They describe how leaders often stymie the flow of information and the structural impediments that keep information from getting where it needs to go. This vital resource is written for any organization—business, government, and nonprofit—that must achieve a culture of candor, truth, and transparency. Quite good! Kennedy School of Government. In this brief and timely audiobook, best-selling authors and experts in their field look at what conspires against "a culture of candor" in organizations for disastrous results and suggest ways that leaders can achieve healthy honesty and openness.
In three separate essays the authors explore the lightening rod concept of "transparency" which has fast become the buzzword not only in business and corporate settings but in government and the social sector. Reviews Review Policy. Published on. Export option. Learn More. Flag as inappropriate. It syncs automatically with your account and allows you to listen online or offline wherever you are. Laptops and Computers You can listen to audiobooks purchased on Google Play using your computer's web browser. More by Daniel Goleman. See more.
Emotional Intelligence: What Makes a Leader? Daniel Goleman. Emotional Intelligence - What Makes a Leader?
Goleman was the first to identify emotional intelligence as a critical factor in leadership performance and success. He wrote about this succinctly in his best selling book, Emotional Intelligence. His Harvard Business Review HBR article is the first identifying and analyzing specifically how emotional intelligence is a critical factor in management success and CEO performance. This audio book provides a core summary of his best seller, as well as focusing on his insights about the importance of a keen emotional intelligence for management and CEO performance.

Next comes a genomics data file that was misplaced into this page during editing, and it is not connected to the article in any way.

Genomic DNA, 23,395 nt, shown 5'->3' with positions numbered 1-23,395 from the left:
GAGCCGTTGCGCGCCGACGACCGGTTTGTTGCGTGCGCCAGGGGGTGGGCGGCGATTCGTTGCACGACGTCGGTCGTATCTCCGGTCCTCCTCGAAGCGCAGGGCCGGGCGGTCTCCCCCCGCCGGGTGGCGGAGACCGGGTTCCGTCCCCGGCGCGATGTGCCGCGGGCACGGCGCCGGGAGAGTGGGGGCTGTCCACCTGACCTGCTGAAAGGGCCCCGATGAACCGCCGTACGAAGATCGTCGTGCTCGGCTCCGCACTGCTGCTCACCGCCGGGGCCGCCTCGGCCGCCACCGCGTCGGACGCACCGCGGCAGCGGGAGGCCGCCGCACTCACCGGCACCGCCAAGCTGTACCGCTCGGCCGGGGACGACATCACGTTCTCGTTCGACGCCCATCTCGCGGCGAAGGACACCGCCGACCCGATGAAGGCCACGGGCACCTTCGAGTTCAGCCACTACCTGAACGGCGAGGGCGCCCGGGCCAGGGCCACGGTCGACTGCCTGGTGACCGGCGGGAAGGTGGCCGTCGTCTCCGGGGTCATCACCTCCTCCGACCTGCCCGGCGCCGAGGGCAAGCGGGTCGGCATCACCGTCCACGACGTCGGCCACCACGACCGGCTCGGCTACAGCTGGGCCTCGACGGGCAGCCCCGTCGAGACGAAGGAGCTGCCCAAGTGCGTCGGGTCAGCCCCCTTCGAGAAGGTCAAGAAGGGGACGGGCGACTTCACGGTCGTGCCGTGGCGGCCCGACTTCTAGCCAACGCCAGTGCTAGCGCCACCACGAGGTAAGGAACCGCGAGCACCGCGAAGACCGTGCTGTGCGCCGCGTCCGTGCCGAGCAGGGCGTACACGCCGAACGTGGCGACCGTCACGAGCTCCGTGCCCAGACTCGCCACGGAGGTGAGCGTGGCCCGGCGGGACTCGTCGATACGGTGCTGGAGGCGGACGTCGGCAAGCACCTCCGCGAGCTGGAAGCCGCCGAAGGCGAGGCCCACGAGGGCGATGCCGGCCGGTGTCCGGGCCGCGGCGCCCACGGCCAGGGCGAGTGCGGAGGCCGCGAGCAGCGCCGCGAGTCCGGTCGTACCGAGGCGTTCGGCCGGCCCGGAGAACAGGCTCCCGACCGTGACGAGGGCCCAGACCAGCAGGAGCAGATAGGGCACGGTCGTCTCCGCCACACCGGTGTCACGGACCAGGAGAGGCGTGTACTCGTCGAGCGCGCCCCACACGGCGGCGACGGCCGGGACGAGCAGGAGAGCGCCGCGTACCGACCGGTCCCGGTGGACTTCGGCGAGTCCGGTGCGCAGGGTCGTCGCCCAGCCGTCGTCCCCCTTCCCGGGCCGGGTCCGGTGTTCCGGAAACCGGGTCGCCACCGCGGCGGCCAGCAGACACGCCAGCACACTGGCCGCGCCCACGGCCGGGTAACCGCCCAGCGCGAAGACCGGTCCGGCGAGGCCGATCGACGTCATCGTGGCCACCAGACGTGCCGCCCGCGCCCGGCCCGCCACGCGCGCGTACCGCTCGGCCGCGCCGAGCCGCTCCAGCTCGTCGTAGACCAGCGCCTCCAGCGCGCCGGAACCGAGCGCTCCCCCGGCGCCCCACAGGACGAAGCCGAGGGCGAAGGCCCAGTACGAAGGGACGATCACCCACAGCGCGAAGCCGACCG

Goleman identifies and discusses in details the five critical components of emotional intelligence ei : self-awareness, self-regulation, motivation, empathy, and social skills. Goleman analyzes how executives with strong ei skills make the best managers and CEOs. Focus: The Hidden Driver of Excellence. Similar audiobooks. Seven Lessons for Leading in Crisis.go site
How to Create a Culture of Candor
Bill George. One of the country's most trusted leaders offers time-tested and real world advice for leading in economic hard times From business giant Bill George, the acclaimed author of Wall Street Journal's bestseller True North, comes the just-in-time guide for anyone in a leadership position facing today's unprecedented economic challenges. The former CEO of Medtronic draws from his own in-the-trenches experience and lessons from leaders representing an array of companies who have weathered tough economic storms. With straight talk and clear directions, George shows leaders specifically what they must do to become strong leaders and survive any crisis.
Seven Lesson for Leading in Crisis is a survival kit for anyone in a leadership position. Warren Bennis. For many years, Warren Bennis has persuasively argued that leaders are not born-they are made. And for countless readers, On Becoming a Leader has served as a beacon of insight, delving into the qualities that define leadership, the people who exemplify it, and the strategies that anyone can apply to achieve it.